For many years, I began the first day of school reading books to my class about being excited and nervous for first grade. As the days progress there are even more books about how first grade might be different than kindergarten, fairly typical start of the school year literature. Two years ago I decided to change all of that. Over the summer, Molly had recommended the book A Mindset for Learning by Kristine Mraz and Christine Hertz–this book has had the most impact in my classroom of any teaching book I have ever read. It outlines growth mindset learning traits to use with both primary and intermediate students. If you have not read this book yet, do so!
The first stance I decided to teach my class, starting the very first day of school, was optimism. The book gives student friendly definitions to use with each stance. The definition of optimism fits perfectly with the first day of school. “When you do something new, you think “I can try” and give it your best shot because that is how your brain grows.” Many times coming into first grade, students are nervous and scared and unsure they will be able to do it. Many are just beginning to read and are intimidated by peers who are already reading. While there is nothing wrong with starting the first day of school with books about the first day, why not empower students with tools they can use for the rest of the year and their life?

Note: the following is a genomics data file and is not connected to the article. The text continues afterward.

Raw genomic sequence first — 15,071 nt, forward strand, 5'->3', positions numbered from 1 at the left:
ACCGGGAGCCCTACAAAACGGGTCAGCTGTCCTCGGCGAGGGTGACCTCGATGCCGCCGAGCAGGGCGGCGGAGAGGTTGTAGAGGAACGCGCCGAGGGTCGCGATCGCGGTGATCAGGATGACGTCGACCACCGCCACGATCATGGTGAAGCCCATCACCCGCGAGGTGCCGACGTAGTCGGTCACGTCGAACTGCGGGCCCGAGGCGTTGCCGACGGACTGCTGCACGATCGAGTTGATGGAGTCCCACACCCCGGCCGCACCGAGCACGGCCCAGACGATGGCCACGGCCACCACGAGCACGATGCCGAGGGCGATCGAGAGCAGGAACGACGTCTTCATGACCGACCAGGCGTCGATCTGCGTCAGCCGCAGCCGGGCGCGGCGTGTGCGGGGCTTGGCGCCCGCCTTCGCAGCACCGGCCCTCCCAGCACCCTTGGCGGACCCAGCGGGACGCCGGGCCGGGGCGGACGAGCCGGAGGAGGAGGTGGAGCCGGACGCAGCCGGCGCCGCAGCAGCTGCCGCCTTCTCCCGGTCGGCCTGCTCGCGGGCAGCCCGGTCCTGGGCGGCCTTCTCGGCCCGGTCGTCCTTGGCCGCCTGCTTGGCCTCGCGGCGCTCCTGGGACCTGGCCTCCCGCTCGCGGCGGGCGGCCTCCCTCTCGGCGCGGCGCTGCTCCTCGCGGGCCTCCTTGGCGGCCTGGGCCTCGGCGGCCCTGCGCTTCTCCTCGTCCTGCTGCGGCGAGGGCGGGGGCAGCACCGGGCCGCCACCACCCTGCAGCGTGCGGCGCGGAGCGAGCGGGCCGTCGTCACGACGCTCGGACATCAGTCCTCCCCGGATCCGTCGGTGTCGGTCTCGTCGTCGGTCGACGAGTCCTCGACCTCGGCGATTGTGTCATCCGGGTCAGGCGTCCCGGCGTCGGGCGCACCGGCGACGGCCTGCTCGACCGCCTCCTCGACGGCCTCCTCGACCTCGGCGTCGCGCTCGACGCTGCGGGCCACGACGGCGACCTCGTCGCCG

We began that day coming into the classroom after the usual goodbyes to moms and dads and maybe few tears and gathered nervously on the rug. After sharing a little bit about ourselves, I introduce the definition of optimism and explain that in the text we are about to read, we are going to watch for when the character displays optimism. I do not have the picture of the text under the definition yet, I wait until after we have explored the text several times and then print a small image of the cover out to for reference. The text I used this year is Jabari Jumps by Gaia CornwallJabari Jumps is a story about a little boy who wants to jump off the diving board but is scared to do so. Again, if this book is not yet in your library, run don’t walk to get it! As we read, we stop and discuss where Jabari is showing optimism. The discussion that follows this text was very powerful. Students really saw themselves in Jabari and made connections to times they had used optimism in their own lives. Throughout the week, we revisited Jabari and the learning stance of optimism. Within a day or two, I heard students complimenting each other for “trying optimism” when they did something new.
Growth Mindset is a popular term in education currently and deservedly so. By teaching students learning stances such as optimism, we empower students to take charge of their own learning and lives.